Join Date: Nov 2014
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I'm going to go against the stream here and actually support the addition of "people food" to your dog's diet. If you choose to feed your dog a manufactured kibble you are essentially feeding them a food that has had all the life cooked out of them (that's one of the reason most have natural or artificial vitamins added back in - it's replacing the nutrients that are destroyed when the "food" ingredients are cooked). I've made a personal choice to feed a commercial raw diet, but I fully understand that that could be really hard for a vegetarian (not to mention messy and expensive). I support others' recommendations to move your puppy to one of the ProPlan products (which seems to be one of the better "main stream" kibbles not currently implicated in the DCM scare - which is a whole other topic), but I encourage you to add in some "real" "live" foods as well. There is a website called "Dog Aware" with some good guidelines, but some common healthy additions might include:
*Eggs (raw or lightly cooked)
*Any muscle meat (chicken, turkey, beef, etc.)
*Organ meat (liver, kidney, hearts, gizzards, etc - small quantities since they're rich and can result in diarrhea)
*Canned sardines, jack mackerel, or pink salmon (packed in water)
*Cottage or ricotta cheese
*Veggies (Most need to be pureed or lightly cooked to be properly digested. Some good options include carrots, celery, kale, spinach, cabbage, broccoli, zucchini, parsnips, squash and celery. DO NOT feed onion!)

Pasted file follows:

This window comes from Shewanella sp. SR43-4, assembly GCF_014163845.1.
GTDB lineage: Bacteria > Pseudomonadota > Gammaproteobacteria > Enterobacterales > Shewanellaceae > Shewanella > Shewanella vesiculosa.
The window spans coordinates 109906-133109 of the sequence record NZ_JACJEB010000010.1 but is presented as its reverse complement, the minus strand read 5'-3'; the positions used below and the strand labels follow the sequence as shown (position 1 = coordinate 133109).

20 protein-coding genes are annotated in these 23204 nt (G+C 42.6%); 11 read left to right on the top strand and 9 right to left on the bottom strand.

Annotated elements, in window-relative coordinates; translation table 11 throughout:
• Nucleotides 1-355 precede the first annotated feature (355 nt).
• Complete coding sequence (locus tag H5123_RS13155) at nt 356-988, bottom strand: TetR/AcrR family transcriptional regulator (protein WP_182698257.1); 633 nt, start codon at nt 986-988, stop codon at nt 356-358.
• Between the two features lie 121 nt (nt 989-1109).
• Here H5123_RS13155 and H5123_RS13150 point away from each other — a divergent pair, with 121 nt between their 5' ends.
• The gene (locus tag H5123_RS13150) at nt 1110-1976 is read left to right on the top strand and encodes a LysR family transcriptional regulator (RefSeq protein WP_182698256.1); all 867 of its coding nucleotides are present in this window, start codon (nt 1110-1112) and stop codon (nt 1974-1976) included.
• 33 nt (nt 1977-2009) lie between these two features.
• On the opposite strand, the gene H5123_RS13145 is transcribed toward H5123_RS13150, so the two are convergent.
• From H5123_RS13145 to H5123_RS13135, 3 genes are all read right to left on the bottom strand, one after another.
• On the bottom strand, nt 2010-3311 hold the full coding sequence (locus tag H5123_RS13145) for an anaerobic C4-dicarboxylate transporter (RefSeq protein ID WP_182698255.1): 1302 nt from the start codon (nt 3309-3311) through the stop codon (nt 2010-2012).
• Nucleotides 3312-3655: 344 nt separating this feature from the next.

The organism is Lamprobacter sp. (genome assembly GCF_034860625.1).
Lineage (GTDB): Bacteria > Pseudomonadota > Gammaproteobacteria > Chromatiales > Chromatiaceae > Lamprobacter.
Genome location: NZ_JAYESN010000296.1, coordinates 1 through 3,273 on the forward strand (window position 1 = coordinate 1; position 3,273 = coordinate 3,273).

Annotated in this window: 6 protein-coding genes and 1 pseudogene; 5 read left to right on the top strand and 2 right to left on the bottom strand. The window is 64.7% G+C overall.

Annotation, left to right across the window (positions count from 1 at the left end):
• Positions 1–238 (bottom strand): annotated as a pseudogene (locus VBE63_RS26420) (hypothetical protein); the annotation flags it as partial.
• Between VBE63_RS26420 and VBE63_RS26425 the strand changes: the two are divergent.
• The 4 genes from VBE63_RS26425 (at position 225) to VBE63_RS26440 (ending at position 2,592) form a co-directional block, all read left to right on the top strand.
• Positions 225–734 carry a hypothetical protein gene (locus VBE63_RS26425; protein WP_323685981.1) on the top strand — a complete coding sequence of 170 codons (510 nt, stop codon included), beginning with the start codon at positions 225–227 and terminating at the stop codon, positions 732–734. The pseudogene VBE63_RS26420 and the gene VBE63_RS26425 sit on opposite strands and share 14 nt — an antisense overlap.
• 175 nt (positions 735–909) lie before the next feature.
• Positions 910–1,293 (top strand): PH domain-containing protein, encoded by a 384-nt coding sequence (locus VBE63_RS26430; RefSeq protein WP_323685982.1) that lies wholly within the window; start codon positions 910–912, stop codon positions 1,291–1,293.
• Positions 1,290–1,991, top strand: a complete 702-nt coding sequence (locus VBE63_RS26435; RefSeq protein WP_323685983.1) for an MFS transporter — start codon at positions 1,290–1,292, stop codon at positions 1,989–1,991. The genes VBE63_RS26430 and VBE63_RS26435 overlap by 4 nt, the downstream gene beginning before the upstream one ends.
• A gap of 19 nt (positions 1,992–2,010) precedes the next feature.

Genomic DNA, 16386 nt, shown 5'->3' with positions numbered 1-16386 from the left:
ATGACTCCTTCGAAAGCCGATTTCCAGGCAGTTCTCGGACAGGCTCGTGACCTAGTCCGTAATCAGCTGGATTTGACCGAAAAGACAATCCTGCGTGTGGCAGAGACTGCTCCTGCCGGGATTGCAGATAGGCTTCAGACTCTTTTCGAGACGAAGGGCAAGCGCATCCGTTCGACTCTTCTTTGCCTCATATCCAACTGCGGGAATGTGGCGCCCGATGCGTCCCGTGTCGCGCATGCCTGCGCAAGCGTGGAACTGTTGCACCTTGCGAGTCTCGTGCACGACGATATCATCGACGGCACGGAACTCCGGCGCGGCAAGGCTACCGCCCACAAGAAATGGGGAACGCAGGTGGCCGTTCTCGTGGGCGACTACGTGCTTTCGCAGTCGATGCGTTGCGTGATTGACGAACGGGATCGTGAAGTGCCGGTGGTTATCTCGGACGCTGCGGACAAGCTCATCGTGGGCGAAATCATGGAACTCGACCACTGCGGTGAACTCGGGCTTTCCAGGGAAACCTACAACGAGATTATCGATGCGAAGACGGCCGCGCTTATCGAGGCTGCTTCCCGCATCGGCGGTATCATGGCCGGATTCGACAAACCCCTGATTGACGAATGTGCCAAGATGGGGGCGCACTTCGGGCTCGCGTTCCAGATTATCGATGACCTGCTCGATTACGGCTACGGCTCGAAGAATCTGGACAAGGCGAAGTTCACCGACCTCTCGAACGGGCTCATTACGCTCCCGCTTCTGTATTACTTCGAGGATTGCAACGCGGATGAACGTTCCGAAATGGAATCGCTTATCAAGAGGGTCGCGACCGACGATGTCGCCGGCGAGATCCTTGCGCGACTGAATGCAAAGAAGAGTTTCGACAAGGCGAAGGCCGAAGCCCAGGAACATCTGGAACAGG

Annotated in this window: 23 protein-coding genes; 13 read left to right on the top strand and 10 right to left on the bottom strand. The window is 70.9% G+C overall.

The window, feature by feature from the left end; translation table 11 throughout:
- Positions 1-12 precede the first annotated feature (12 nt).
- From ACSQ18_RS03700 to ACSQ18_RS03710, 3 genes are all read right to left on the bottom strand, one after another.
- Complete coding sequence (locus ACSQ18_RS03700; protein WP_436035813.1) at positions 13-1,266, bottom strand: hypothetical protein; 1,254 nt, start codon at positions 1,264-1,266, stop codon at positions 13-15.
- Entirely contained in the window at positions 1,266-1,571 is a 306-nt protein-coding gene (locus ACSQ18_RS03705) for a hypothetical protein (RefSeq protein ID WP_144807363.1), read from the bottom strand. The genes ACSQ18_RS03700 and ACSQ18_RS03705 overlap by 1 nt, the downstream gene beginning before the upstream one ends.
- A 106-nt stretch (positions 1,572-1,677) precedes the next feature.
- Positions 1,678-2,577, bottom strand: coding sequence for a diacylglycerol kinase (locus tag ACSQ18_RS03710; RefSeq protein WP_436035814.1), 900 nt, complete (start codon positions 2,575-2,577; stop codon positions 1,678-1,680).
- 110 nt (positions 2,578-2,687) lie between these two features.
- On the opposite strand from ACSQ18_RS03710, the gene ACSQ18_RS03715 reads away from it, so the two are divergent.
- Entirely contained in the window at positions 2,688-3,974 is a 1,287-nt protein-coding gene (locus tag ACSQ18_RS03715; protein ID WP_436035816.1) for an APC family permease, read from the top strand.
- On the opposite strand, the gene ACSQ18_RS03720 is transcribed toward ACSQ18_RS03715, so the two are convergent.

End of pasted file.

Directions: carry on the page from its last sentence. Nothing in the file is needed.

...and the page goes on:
*Fruit (bananas, apples, berries, melon)
You can also add things like rice and pasta but since all kibbles are already high in carbohydrates (they have to be or they'll gum up the extruders), I've never seen the point in adding in more.
Note that you should not be adding so much of ANY of these things that they become a major part of your dog's diet. Think of them more like an occasional supplement; a "vitamin" to boost your dog's health. Too much of even a good thing can cause your dog's diet to become unbalanced, so make sure at least 3/4 of what she eats is a balanced (AAFCO-certified) commercial food. But a spoonful of canned pumpkin or a dollop of cottage cheese or a spoonful of canned mackerel or the pureed stems you took off your own broccoli dinner will both make her meals more appealing and add some living nutrients to her meals as well.